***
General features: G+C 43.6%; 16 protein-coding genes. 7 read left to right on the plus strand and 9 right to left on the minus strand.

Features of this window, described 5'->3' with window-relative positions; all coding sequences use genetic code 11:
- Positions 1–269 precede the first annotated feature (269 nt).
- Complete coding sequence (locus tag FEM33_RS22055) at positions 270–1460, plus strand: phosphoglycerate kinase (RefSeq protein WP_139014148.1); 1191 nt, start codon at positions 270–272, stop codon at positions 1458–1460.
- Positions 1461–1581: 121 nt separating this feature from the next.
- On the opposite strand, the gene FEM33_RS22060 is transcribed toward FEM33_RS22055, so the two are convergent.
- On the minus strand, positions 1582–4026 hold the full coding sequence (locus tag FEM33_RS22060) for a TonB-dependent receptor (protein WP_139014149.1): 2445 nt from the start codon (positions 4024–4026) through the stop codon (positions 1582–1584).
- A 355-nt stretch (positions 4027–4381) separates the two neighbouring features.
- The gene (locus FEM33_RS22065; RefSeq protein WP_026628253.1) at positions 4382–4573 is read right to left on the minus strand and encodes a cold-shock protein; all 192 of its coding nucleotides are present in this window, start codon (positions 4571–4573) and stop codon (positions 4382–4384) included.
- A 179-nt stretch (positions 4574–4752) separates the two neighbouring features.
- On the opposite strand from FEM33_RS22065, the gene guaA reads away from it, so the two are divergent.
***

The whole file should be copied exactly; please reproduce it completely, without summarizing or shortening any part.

General features: G+C 43.6%; 16 protein-coding genes. 7 read left to right on the plus strand and 9 right to left on the minus strand.

Features of this window, described 5'->3' with window-relative positions; all coding sequences use genetic code 11:
- Positions 1–269 precede the first annotated feature (269 nt).
- Complete coding sequence (locus tag FEM33_RS22055) at positions 270–1460, plus strand: phosphoglycerate kinase (RefSeq protein WP_139014148.1); 1191 nt, start codon at positions 270–272, stop codon at positions 1458–1460.
- Positions 1461–1581: 121 nt separating this feature from the next.
- On the opposite strand, the gene FEM33_RS22060 is transcribed toward FEM33_RS22055, so the two are convergent.
- On the minus strand, positions 1582–4026 hold the full coding sequence (locus tag FEM33_RS22060) for a TonB-dependent receptor (protein WP_139014149.1): 2445 nt from the start codon (positions 4024–4026) through the stop codon (positions 1582–1584).
- A 355-nt stretch (positions 4027–4381) separates the two neighbouring features.
- The gene (locus FEM33_RS22065; RefSeq protein WP_026628253.1) at positions 4382–4573 is read right to left on the minus strand and encodes a cold-shock protein; all 192 of its coding nucleotides are present in this window, start codon (positions 4571–4573) and stop codon (positions 4382–4384) included.
- A 179-nt stretch (positions 4574–4752) separates the two neighbouring features.
- On the opposite strand from FEM33_RS22065, the gene guaA reads away from it, so the two are divergent.